Epidemiology to public health intervention for preventing cardiovascular diseases: the role of translational research.

The Indian journal of medical research

PubMedID: 21150018

Krishnan A, Yadav K, Kaur M, Kumar R. Epidemiology to public health intervention for preventing cardiovascular diseases: the role of translational research. Indian J Med Res. 2010;132643-50.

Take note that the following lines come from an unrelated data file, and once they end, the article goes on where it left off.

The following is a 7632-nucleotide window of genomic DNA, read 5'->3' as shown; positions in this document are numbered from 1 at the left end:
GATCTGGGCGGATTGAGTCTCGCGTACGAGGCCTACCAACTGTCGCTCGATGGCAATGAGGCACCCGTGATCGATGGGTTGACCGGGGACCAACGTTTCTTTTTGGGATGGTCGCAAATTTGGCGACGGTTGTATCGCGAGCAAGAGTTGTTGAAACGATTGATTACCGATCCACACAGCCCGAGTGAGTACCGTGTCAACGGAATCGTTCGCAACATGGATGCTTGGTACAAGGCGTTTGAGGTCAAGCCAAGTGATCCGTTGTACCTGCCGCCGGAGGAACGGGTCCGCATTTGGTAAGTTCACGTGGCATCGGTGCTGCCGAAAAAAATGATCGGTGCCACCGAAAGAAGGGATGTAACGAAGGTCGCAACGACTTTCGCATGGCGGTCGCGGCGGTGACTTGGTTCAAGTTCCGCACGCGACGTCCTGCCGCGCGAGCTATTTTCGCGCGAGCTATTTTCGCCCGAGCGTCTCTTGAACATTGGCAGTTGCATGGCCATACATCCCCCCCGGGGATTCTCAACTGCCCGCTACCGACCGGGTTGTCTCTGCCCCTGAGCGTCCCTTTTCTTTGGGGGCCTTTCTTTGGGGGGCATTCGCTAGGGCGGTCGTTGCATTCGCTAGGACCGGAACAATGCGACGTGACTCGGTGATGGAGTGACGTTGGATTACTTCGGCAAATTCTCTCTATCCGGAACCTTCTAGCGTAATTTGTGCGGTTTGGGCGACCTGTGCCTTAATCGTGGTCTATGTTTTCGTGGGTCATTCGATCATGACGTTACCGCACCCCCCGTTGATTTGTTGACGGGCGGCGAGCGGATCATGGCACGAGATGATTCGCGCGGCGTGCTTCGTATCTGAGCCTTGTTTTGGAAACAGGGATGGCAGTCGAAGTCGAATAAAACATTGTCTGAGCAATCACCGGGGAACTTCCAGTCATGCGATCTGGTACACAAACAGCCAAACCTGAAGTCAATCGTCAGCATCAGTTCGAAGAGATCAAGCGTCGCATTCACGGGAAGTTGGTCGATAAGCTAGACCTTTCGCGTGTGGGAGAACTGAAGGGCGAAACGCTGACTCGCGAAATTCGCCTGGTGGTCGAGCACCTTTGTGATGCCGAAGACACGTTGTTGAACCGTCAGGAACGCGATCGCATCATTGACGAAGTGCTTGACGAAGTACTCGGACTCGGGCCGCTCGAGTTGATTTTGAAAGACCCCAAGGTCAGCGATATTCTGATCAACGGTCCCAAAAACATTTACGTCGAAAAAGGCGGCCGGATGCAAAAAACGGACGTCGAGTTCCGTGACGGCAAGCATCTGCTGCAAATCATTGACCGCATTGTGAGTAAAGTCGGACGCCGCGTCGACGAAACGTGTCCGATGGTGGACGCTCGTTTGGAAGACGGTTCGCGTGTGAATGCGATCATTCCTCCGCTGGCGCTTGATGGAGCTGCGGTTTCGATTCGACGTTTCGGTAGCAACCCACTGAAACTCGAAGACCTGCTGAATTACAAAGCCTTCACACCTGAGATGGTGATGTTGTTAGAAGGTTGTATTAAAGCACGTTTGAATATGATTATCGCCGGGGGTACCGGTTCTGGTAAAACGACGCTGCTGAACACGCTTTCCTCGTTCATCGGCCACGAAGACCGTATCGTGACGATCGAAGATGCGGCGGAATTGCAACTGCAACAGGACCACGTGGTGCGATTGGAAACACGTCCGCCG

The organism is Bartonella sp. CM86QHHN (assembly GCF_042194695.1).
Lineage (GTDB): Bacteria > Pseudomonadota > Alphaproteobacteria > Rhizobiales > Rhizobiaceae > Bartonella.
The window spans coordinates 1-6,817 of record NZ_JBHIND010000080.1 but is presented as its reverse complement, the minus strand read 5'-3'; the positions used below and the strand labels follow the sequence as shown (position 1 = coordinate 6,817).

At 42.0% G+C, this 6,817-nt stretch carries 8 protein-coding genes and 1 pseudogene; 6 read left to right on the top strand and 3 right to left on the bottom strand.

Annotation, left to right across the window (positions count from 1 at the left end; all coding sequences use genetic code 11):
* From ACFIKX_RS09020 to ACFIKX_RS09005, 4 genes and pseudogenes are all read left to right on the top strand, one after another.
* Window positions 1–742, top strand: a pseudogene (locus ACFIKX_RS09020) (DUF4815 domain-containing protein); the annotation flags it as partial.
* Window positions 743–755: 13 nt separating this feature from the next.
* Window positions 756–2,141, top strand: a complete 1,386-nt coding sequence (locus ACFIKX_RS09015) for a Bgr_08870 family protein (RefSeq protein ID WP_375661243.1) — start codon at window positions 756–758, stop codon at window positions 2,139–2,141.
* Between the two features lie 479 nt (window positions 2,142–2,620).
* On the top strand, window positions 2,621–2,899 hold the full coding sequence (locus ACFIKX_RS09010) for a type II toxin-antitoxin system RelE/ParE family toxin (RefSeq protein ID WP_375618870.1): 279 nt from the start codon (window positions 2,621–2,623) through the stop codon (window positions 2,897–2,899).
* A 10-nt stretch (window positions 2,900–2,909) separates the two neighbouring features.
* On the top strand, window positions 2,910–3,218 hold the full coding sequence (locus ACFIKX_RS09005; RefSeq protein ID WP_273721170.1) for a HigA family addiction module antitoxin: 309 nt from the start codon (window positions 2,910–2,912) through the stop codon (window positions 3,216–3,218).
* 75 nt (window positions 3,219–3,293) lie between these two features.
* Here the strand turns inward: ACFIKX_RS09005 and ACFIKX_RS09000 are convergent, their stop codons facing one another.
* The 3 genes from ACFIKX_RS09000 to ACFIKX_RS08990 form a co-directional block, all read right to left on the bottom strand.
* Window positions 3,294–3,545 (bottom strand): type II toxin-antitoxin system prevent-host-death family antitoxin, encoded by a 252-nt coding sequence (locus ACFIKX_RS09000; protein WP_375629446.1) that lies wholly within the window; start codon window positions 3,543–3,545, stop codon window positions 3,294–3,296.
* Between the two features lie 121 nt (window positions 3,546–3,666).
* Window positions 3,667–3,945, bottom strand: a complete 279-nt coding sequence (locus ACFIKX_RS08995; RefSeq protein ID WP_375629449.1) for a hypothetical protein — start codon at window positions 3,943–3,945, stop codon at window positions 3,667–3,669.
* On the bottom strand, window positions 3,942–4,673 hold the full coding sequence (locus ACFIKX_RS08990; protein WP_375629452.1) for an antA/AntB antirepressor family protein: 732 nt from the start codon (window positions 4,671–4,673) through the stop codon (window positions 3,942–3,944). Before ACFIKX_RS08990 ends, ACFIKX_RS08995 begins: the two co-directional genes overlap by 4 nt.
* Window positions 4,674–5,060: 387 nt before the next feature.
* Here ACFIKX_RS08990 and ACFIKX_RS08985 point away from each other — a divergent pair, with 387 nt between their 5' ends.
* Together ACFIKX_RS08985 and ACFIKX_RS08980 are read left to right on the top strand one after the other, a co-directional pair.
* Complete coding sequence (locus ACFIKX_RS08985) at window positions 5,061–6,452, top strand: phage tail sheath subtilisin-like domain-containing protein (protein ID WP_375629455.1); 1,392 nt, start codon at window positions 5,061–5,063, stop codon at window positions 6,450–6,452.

Despite significant progress in medical research, cardiovascular diseases (CVDs) continue to be the largest contributors of morbidity and mortality both in developed and developing countries. The status of public health interventions related to CVDs prevention was reviewed to identify actions that are required to bridge the existing gap between the evidence and the policy. We used a framework comprising two steps - "bench to bedside" and from "bedside to community" to evaluate translational research. Available literature was reviewed to document the current status of CVD prevention and control at national level in India. Case studies of risk factor surveillance, tobacco control and blood pressure measurement were used to understand different aspects of translational research. National level initiatives in non-communicable diseases surveillance, prevention and control are a recent phenomena in India. The delay in translation of research to policy has occurred primarily at the second level, i.e., from 'bedside to community'. The possible reasons for this were: inappropriate perception of the problem by policy makers and programme managers, lack of global public health guidelines and tools, and inadequate nationally relevant research related to operationalization and cost of public health interventions. Public health fraternity, both nationally and internationally, needs to establish institutional mechanisms to strengthen human resource capacity to initiate and monitor the process of translational research in India. Larger public interest demands that focus should shift to overcoming the barriers at community level translation. Only this will ensure that the extraordinary scientific advances of this century are rapidly translated for the benefit of more than one billion Indians.